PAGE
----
The Deputy Minister of Communications, Ms Pinky Kekana, and the chief executive officer of Broadband Infraco (BBI), Andrew Matseke, look on as Henko Erwee (seated) and Menner van der Westhuizen (left) experience the launched Internet and Wi-Fi connection at their school.
Date: 04 February 2019 By:
A 16-year-old Grade 11 learner at Eric Louw High School in Musina, Henko Erwee, said the presentation of six new laptops, high-definition television, free internet and Wi-Fi connections to his school would enhance learning, while at the same time transforming traditional learning methods into e-classrooms.
The handing over is part of South Africa Connect, an ambitious national broadband policy by the government that was adopted in 2013 and aims to deliver widespread broadband access to the people of South Africa. The national project was launched in Musina by the Deputy Minister of Communications, Pinky Kekana, last week.
Partners in the project include the Department of Communications, Broadband Infraco (BBI), MTN, the State Information Technology Agency (SITA), the Africa Society for Cyber Security Awareness (ASCSA), SENTECH and the Universal Service and Access Agency of South Africa (USAASA).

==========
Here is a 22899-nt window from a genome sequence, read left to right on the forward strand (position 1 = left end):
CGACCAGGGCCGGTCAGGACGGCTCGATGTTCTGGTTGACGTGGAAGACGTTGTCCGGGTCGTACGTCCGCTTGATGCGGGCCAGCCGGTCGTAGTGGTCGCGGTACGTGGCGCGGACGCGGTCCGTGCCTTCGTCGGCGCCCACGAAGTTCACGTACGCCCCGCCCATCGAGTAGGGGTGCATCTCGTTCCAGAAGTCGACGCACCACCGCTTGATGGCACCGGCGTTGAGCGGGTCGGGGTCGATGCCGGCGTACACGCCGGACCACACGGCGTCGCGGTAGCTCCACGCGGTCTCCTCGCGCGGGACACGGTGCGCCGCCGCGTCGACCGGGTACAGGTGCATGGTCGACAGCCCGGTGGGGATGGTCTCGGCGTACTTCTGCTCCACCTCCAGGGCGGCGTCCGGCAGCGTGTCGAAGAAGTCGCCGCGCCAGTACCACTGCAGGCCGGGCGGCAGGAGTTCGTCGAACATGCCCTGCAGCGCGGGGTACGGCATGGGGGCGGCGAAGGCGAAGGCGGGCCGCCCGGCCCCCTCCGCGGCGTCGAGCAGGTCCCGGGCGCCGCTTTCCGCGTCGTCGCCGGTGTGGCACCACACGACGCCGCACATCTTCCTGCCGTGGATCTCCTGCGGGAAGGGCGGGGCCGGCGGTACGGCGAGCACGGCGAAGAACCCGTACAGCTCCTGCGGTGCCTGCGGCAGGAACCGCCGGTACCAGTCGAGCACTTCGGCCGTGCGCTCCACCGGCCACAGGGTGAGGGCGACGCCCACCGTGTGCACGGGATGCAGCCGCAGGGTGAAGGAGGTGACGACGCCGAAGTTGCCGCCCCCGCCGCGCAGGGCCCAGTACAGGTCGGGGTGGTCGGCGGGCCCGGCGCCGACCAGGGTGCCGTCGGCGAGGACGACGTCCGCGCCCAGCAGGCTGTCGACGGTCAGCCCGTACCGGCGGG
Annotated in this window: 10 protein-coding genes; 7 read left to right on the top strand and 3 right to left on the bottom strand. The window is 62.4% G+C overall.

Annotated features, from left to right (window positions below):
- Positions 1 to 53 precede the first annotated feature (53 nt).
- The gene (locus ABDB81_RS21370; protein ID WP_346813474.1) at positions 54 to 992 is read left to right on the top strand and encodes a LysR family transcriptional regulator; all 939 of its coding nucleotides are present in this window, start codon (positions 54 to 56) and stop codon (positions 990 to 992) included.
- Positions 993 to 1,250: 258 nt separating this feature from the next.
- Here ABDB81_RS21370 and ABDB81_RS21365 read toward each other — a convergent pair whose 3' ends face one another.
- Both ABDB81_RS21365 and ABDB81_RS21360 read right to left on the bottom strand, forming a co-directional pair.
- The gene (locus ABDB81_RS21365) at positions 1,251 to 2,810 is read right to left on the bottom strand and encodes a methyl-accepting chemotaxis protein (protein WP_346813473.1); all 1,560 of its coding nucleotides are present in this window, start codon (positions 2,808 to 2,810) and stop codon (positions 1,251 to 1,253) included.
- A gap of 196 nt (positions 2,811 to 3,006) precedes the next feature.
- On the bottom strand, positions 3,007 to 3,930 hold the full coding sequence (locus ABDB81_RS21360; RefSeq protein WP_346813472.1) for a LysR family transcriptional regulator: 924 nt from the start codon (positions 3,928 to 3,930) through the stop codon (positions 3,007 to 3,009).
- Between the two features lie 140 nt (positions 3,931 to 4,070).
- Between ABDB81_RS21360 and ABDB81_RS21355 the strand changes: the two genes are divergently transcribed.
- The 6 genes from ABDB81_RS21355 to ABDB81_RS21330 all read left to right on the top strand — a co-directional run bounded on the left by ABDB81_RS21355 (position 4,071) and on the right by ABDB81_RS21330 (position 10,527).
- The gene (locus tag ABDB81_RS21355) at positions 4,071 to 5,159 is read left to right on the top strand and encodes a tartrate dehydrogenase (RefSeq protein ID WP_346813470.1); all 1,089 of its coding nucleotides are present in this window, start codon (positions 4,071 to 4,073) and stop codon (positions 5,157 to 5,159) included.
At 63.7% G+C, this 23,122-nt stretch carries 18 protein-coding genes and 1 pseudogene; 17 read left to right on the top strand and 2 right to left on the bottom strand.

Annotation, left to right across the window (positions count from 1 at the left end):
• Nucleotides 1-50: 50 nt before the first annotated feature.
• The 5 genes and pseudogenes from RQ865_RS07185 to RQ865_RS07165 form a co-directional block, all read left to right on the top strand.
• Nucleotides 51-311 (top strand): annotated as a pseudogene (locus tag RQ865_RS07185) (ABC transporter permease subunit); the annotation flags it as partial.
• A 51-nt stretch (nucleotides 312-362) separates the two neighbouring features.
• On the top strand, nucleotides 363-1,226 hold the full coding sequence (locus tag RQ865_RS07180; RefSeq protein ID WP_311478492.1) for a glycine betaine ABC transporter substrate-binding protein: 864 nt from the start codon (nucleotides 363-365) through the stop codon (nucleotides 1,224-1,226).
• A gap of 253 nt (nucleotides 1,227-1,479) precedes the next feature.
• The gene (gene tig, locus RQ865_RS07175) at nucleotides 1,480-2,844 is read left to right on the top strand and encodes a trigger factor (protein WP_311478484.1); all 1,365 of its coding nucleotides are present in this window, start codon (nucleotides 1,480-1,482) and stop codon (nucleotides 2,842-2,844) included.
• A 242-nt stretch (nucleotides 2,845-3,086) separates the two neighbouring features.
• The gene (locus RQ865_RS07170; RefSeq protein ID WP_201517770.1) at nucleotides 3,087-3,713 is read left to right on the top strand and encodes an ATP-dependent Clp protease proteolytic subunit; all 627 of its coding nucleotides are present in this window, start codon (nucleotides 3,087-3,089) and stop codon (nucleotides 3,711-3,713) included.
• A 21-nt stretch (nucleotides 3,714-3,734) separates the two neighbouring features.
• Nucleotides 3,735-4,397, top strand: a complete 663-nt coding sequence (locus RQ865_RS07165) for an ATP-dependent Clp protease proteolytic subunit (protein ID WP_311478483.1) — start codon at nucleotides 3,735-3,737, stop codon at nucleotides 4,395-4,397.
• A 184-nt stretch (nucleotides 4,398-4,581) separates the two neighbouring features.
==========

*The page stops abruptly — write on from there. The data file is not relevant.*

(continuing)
When handing over the equipment, Kekana said the launch came at the right time, when the government was rolling out the Special Economic Zone initiative in Musina. “Local political leadership, community stakeholders and the education fraternity should embrace this initiative because it will assist this place to become a smart city. You must take advantage of this initiative because, as a border town, it will assist you to cope well with innovative changes in this fourth-industrial-revolution world. The fact that we are launching it here in Musina should make you proud as other provinces will follow suit after you have experienced the many benefits of connectivity.”
Kekana said the initiative would prepare local learners to become future innovators. “We are proud of this school, which has been producing a 100% pass rate for many years in succession. Our visit today is part of saying thank you to the educators, learners, parents, school-governing body and all stakeholders who contributed towards your success. However, we urge you to protect the equipment against theft and vandalism.”
The principal of Eric Louw High School, Mr Johan Minnie, said the school was grateful to have been chosen as the launching pad for the massive national connectivity project. He said the presentation would encourage them to work hard and he promised they would take good care of the donated equipment.
Mr Andrew Matseke, the chief executive officer of Broadband Infraco (BBI), a state-owned company that is a major stakeholder in the project, said that 1 210 sites existed in the Vhembe District that needed to be connected, the majority of which were schools and health facilities. “We have so far connected 60 sites and are currently working on an additional 50. This means that, at the end of March this year, we will have connected a total of 110 here in Vhembe,” he concluded.